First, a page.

As Becky McDowell watched her father’s health decline in recent weeks, what brought her solace were thoughts of a funeral that would do justice to a life lived so well.
“My dad was one of those who always paid his respects to everyone he knew,” McDowell said of her father, Joe Farris, who died March 22 at the age of 89.
“Relatives, friends, co-workers, acquaintances he met through farming, paying his respects to those people was of the utmost importance to him.
“So it broke my heart immediately,” she said, the emotion swelling in her voice, “when I realized it wasn’t going to be that way for him, knowing so many people who wanted to pay their respects wouldn’t be able to. It hit me that this funeral — the one we had been planning — may not be the funeral we would have for my dad after all.”
McDowell and her family are among the many now dealing with a new, harsh reality — that saying good-bye to loved ones looks far different in this current COVID-19 world, one that prohibits groups of 10 or more, encourages “social distancing” of at least six feet and, essentially, brought the traditional grieving process to a grinding halt.
It’s left funeral directors, too, scrambling on what to do — how best to help families grieve.
“We’re explaining these new guidelines and letting the families decide from there,” said Tim Goodwin, one of the owners of Goodwin-Sievers Funeral Home, 524 Broadway St. “It’s tough, though. None of us like it. The families don’t want to do it this way, and neither do we.
“It’s just a bad situation for everyone involved.”
Goodwin said as local families suffering loss now come to them to make arrangements, they have been forced to hand over a new rule sheet in terms of what kind of funeral they can have, one based on recommendations made by the Indiana Funeral Director’s Association and in agreement with Gov. Eric Holcomb’s “stay at home” order as well as the Centers for Disease Control and Prevention’s suggestions on group gatherings.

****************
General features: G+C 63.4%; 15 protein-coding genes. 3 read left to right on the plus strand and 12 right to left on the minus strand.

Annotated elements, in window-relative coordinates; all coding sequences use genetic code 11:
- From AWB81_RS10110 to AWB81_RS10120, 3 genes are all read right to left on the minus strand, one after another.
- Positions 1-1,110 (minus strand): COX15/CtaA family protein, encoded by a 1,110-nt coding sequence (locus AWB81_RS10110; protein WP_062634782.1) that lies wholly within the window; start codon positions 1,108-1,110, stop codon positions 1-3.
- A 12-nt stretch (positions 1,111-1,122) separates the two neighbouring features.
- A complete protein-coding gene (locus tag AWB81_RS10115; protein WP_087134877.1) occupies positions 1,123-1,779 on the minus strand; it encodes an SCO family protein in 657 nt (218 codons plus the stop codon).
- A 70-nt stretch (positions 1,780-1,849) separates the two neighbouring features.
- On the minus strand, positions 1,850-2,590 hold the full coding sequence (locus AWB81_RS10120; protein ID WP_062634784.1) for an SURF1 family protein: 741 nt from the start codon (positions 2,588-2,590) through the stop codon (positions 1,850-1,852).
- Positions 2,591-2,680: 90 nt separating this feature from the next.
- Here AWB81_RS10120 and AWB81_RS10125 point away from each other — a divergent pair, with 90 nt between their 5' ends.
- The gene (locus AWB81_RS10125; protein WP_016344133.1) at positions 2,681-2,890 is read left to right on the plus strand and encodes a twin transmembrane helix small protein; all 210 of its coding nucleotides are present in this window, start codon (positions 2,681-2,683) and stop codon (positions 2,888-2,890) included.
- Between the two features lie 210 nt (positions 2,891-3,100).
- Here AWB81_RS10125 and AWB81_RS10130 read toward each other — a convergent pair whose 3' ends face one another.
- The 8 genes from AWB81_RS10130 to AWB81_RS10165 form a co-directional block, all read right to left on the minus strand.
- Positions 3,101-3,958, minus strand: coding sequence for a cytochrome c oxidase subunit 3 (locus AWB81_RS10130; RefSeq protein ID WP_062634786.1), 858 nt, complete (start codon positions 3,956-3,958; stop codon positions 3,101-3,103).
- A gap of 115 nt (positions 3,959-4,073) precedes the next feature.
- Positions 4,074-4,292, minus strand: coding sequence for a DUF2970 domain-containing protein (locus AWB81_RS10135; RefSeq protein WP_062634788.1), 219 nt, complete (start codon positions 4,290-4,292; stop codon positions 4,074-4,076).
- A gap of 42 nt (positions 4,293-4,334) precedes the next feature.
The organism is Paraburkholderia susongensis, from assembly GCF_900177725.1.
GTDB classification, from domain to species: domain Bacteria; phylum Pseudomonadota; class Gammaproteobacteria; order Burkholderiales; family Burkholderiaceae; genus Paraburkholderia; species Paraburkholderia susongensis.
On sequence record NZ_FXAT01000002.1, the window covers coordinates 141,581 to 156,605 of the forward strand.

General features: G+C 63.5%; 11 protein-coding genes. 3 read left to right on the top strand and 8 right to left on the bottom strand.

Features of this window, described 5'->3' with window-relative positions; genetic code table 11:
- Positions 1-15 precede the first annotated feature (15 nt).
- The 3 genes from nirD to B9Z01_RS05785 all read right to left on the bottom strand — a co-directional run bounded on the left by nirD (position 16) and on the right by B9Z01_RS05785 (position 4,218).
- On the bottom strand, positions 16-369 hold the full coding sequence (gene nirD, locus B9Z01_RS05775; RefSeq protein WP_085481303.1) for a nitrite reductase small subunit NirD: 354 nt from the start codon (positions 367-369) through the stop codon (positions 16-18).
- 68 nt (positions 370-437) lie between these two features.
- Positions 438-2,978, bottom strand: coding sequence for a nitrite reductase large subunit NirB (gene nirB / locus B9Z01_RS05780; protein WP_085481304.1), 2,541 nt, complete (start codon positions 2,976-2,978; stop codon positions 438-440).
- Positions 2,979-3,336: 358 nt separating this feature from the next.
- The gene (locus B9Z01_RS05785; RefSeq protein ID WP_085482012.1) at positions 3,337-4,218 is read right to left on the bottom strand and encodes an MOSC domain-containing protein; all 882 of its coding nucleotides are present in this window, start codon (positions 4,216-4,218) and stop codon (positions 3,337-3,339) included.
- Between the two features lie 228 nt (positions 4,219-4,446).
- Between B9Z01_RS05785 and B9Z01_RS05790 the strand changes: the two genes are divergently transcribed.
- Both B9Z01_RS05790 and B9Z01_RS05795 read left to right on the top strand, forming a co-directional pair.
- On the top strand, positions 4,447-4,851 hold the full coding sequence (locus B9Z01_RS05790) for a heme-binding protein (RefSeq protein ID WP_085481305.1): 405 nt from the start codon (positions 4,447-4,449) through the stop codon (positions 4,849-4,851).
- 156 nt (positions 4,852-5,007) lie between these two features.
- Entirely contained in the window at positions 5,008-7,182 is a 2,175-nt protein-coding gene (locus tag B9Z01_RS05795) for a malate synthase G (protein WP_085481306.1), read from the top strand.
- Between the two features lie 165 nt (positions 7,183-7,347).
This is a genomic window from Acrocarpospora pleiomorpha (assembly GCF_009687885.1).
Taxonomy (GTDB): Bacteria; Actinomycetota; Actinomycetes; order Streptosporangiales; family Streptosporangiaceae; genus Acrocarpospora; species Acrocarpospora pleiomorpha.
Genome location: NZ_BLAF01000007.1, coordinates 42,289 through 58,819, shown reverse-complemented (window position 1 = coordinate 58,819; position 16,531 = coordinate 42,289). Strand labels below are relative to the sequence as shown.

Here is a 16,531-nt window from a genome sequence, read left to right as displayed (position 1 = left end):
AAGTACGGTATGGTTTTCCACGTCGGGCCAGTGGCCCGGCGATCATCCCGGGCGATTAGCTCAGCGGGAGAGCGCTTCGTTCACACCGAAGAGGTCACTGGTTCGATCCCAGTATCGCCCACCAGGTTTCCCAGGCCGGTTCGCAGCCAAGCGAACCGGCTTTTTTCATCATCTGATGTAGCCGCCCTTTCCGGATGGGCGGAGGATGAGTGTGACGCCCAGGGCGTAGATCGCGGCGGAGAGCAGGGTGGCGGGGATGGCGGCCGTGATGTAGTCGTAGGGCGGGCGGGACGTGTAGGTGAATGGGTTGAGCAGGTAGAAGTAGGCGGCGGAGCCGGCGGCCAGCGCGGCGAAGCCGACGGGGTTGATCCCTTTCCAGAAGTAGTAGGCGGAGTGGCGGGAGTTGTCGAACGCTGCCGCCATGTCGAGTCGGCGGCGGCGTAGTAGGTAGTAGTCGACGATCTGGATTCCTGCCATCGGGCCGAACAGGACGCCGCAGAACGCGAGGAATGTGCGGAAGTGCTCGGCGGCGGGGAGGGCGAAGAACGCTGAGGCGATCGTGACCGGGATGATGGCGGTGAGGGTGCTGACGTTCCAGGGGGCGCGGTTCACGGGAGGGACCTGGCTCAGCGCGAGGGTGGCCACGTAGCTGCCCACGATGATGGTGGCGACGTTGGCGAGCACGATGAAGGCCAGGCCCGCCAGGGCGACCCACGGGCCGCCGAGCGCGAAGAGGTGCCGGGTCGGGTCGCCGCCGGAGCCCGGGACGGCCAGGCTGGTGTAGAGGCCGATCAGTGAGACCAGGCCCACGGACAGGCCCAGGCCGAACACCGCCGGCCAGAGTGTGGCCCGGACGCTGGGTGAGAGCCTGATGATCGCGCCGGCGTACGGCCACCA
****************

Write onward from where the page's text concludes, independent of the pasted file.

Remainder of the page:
And its parameters are tight at best.
“We can only have an assembly of 10, and that includes the staff, a minister,” Goodwin said. “We know it’s not ideal, but we just have no choice right now.”
Recent funerals, Goodwin said, have been small and private, although they are using technology, specifically webcasting or even Facebook live videos, in an effort to include more people.
It is not what any of them had in mind.
“It’s definitely been a trying and emotional time,” McDowell said. “It was very hard for (Goodwin Funeral Home staff) to place those guidelines in front of us. But we knew they were doing the best they could. We knew that was what we had to work with.”
McDowell said they initially planned a graveside service for 50 people, one with military rites as Farris was a Korean War veteran.
But the next day, the CDC lowered the number of approved gatherings to just 10 people. So they were forced to go with an even smaller graveside ceremony instead.
And it wasn’t easy.
“There are five of us,” she said of herself and her siblings. “Then there are our spouses, ten grandchildren, many of the grandchildren are married
or have significant others. So obviously, that number rose very quickly above 10.”
Joe Farris’ best friend, a “prayer buddy,” McDowell said, had to be cut from the list as well as some cousins, musicians, who were going to play a collection of his favorite church hymns.
In the end, gathered around his casket, were his five children, a sister, the minister, a single guitar-player, someone to give military rites and another, final person, to record it on Facebook live for others to watch.